How do I make my business attractive to investment fund managers?
Thursday, March 8, 2007/
Want to attract big investment dollars to your business? ED PRENDERGAST tells what investment fund managers are looking for.
I’m the chief executive of a small listed company and find it difficult to even get any attention from institutions, let alone investors. How do I make my business attractive to fund managers?
Ed Prendergast answers: Investing in listed companies is primarily an investment in people, and this is especially so at the smaller end of the market.
Senior management in smaller companies tends to have a higher level of influence on the company’s performance than in larger companies with deeper management structures. Also, because in many cases the CEO of a smaller listed company is the founder, they often have a strong influence over the entire strategy and outlook of the business.
Over the past two years, we have had over 700 meetings with companies as we look for investment ideas. Our approach is based heavily on interviewing management prior to forming any preconceived ideas about the investment opportunity.
Often a business which looks challenging on paper turns into a great investment opportunity because of the management ability.
A great example of this is Flight Centre, whose superior management approach saw them generate average profit growth of 20% between 1995 and 2001, despite operating in a highly competitive, mature industry. The stock price rose from $1.50 to over $28.00 during that time.
On the other hand, plenty of high quality businesses have generated dreadful investment returns due to mismanagement.
Capture investor’s attention
Neatly defining “good management” is difficult, but some of the things which capture our attention include:
- Structured medium term planning – a decent 3-5 year plan is critical.
- Succession planning – while smaller businesses naturally rely heavily on founders or senior management, what happens when they want to retire?
- Passion for the business – true passion is hard to describe but easy to identify.
- Acknowledgment of competition, and a clear strategy to differentiate from other industry players.
- Consistent messages over time – the best investments are often the most “boring”.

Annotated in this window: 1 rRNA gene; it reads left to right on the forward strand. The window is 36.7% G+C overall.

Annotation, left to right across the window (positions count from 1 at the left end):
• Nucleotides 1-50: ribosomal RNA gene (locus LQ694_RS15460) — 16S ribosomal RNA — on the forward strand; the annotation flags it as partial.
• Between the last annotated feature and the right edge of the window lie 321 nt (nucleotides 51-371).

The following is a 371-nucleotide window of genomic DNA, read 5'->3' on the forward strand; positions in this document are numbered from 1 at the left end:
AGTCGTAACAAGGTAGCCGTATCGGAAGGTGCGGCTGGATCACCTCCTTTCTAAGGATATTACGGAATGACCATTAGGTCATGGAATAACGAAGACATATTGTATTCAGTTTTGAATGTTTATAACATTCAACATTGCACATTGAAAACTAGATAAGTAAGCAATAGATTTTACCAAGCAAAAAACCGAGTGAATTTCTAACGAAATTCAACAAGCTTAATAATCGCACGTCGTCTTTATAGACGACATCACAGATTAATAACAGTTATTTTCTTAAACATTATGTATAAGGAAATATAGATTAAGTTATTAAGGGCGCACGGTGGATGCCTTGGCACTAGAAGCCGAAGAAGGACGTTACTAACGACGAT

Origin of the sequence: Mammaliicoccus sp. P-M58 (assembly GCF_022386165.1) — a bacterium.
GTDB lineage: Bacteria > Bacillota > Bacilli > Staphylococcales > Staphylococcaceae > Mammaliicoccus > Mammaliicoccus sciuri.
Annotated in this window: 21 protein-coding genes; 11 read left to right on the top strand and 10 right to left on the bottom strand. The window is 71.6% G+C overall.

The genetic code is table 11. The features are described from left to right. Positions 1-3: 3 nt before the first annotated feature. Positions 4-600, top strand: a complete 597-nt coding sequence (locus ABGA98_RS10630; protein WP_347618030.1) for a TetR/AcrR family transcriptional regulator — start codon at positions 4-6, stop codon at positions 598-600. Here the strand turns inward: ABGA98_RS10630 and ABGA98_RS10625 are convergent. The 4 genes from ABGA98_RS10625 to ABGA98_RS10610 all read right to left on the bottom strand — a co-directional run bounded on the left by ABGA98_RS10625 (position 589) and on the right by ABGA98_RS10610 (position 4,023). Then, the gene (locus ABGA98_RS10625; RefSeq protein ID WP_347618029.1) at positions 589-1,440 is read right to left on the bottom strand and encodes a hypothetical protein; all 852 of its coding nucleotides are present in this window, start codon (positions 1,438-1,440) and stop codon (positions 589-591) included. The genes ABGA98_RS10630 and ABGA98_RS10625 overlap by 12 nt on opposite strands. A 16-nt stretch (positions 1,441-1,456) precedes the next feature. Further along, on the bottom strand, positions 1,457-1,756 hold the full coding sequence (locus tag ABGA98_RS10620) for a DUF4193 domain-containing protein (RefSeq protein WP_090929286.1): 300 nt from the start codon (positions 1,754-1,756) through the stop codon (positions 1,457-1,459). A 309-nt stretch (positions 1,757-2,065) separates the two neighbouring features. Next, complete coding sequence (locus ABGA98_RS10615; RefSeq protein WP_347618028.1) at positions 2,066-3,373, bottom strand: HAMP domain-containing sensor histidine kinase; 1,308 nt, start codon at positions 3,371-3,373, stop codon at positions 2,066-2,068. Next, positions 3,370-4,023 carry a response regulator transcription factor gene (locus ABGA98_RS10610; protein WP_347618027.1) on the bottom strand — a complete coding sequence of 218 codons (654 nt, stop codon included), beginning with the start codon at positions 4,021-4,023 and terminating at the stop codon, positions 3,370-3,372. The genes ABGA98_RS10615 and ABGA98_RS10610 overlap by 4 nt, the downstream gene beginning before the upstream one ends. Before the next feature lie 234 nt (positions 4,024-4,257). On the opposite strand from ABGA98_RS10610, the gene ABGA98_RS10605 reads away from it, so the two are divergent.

- Sound financial systems and personnel. Where there is a strong entrepreneurial drive, an empowered CFO/FD is critical for “reality checks”.
What turns us off:
- The golden rule when communicating with market professionals is to avoid any comment on your share price. Investors like to think they can assess the value of the business themselves. Further, investors need comfort that management is watching the business, not the share price.
- Management which disregards competitive threats is a bad sign. Investors need comfort that management has a realistic view of the industry structure.
- Flippant answers to questions about risk make investors nervous. All business has risk, and good management should have identified and mitigated all risk up front, and have a realistic approach to those risks which are harder to alleviate.
- Too much passion can be blinding.
- A loose understanding of basic financial details is a worry.
Ed Prendergast is co-manager of the Pengana Emerging Companies Fund which he established with Steve Black in 2004. He was previously a Director at Citigroup and head of the small companies research team. In total, Ed spent 10 years researching small companies for stockbrokers – primarily at Citigroup and ABN Amro
All that glitters is not gold: The upsurge of paid followers and engagement on LinkedIn Sue Parker DARE Group founder
Webcams and monitored bathroom breaks: Why employee monitoring is counter-productive Ian Whitworth Scene Change co-founder
Locked and uploaded: How to take bricks-and-mortar stores digital with video Michael Langdon Levity director
Why retailers have no idea about the future Dean Salakas The Party People chief
There's only one way to attract and retain millennial talent — but it'll cost you a few bricks Lauren Lowe Future Fitouts co-founder
Advice for going green, from one chief executive to another James Chin Moody Sendle co-founder